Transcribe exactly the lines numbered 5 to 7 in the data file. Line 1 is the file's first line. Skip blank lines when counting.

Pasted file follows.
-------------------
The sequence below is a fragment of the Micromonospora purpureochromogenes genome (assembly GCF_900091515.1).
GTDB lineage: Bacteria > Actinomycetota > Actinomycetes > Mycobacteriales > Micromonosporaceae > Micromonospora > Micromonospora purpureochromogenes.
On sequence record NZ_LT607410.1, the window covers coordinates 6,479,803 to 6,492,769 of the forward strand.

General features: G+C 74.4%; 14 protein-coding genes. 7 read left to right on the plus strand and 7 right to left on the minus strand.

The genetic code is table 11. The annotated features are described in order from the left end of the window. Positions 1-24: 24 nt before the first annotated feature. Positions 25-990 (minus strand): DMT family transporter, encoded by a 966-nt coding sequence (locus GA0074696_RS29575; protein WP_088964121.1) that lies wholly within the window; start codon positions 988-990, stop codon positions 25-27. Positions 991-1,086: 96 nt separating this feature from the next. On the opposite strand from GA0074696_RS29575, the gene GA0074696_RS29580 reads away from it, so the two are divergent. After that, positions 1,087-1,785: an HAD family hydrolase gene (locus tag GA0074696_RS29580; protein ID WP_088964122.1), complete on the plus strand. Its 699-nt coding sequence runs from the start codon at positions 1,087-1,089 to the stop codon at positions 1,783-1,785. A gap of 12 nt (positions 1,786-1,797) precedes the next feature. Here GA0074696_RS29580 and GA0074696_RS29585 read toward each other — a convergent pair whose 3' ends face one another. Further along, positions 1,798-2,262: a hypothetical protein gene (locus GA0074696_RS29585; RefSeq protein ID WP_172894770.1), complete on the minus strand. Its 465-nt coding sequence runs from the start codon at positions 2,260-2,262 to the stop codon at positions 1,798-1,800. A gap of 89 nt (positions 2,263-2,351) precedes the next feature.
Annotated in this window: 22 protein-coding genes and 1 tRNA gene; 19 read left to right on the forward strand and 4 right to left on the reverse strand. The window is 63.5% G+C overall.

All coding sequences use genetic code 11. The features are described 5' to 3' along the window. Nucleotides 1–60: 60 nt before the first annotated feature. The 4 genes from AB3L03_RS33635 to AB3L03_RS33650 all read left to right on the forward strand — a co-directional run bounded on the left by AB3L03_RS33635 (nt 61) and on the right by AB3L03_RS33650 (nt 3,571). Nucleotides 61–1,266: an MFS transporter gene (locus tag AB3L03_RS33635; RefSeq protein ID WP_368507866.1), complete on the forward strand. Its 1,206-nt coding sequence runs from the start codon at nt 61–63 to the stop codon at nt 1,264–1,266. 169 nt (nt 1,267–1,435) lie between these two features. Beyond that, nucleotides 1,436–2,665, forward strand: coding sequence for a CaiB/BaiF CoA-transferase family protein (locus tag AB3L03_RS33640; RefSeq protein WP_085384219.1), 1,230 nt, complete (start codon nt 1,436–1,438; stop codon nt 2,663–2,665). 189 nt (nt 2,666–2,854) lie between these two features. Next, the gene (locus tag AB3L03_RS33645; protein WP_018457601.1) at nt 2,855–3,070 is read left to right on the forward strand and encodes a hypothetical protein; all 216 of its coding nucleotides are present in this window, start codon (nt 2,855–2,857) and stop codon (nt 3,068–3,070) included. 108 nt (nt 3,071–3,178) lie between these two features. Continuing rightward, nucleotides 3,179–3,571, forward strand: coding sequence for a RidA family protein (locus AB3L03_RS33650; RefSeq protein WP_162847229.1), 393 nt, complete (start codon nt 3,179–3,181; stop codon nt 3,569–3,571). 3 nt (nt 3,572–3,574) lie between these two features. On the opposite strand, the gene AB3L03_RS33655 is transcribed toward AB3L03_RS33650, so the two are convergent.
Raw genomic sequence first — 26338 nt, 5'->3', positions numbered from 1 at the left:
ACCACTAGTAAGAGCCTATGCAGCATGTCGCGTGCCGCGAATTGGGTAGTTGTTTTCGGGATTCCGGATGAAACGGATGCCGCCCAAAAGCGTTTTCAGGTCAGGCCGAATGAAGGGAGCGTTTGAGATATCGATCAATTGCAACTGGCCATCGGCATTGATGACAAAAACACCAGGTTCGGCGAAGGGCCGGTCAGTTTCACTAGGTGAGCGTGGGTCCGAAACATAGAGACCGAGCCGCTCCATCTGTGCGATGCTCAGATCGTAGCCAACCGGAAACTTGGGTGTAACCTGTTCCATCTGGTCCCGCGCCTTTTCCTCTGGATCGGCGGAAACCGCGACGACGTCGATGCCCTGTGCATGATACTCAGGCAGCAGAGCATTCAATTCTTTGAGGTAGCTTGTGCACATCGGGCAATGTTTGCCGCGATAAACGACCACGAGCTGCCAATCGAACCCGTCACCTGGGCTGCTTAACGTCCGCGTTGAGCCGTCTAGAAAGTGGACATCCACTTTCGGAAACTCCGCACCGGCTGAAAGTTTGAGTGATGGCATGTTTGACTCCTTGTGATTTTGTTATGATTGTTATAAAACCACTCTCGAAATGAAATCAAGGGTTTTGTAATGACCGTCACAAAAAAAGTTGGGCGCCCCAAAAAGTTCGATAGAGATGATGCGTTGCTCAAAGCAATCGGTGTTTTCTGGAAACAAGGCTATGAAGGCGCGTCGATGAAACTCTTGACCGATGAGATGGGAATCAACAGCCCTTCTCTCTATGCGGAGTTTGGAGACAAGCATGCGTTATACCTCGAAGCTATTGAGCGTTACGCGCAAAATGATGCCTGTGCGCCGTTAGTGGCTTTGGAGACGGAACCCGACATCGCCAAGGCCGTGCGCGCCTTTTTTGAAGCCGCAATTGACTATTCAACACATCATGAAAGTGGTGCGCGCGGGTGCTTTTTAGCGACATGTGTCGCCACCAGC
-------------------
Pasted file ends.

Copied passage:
The genetic code is table 11. The annotated features are described in order from the left end of the window. Positions 1-24: 24 nt before the first annotated feature. Positions 25-990 (minus strand): DMT family transporter, encoded by a 966-nt coding sequence (locus GA0074696_RS29575; protein WP_088964121.1) that lies wholly within the window; start codon positions 988-990, stop codon positions 25-27. Positions 991-1,086: 96 nt separating this feature from the next. On the opposite strand from GA0074696_RS29575, the gene GA0074696_RS29580 reads away from it, so the two are divergent. After that, positions 1,087-1,785: an HAD family hydrolase gene (locus tag GA0074696_RS29580; protein ID WP_088964122.1), complete on the plus strand. Its 699-nt coding sequence runs from the start codon at positions 1,087-1,089 to the stop codon at positions 1,783-1,785. A gap of 12 nt (positions 1,786-1,797) precedes the next feature. Here GA0074696_RS29580 and GA0074696_RS29585 read toward each other — a convergent pair whose 3' ends face one another. Further along, positions 1,798-2,262: a hypothetical protein gene (locus GA0074696_RS29585; RefSeq protein ID WP_172894770.1), complete on the minus strand. Its 465-nt coding sequence runs from the start codon at positions 2,260-2,262 to the stop codon at positions 1,798-1,800. A gap of 89 nt (positions 2,263-2,351) precedes the next feature.
Annotated in this window: 22 protein-coding genes and 1 tRNA gene; 19 read left to right on the forward strand and 4 right to left on the reverse strand. The window is 63.5% G+C overall.

All coding sequences use genetic code 11. The features are described 5' to 3' along the window. Nucleotides 1–60: 60 nt before the first annotated feature. The 4 genes from AB3L03_RS33635 to AB3L03_RS33650 all read left to right on the forward strand — a co-directional run bounded on the left by AB3L03_RS33635 (nt 61) and on the right by AB3L03_RS33650 (nt 3,571). Nucleotides 61–1,266: an MFS transporter gene (locus tag AB3L03_RS33635; RefSeq protein ID WP_368507866.1), complete on the forward strand. Its 1,206-nt coding sequence runs from the start codon at nt 61–63 to the stop codon at nt 1,264–1,266. 169 nt (nt 1,267–1,435) lie between these two features. Beyond that, nucleotides 1,436–2,665, forward strand: coding sequence for a CaiB/BaiF CoA-transferase family protein (locus tag AB3L03_RS33640; RefSeq protein WP_085384219.1), 1,230 nt, complete (start codon nt 1,436–1,438; stop codon nt 2,663–2,665). 189 nt (nt 2,666–2,854) lie between these two features. Next, the gene (locus tag AB3L03_RS33645; protein WP_018457601.1) at nt 2,855–3,070 is read left to right on the forward strand and encodes a hypothetical protein; all 216 of its coding nucleotides are present in this window, start codon (nt 2,855–2,857) and stop codon (nt 3,068–3,070) included. 108 nt (nt 3,071–3,178) lie between these two features. Continuing rightward, nucleotides 3,179–3,571, forward strand: coding sequence for a RidA family protein (locus AB3L03_RS33650; RefSeq protein WP_162847229.1), 393 nt, complete (start codon nt 3,179–3,181; stop codon nt 3,569–3,571). 3 nt (nt 3,572–3,574) lie between these two features. On the opposite strand, the gene AB3L03_RS33655 is transcribed toward AB3L03_RS33650, so the two are convergent.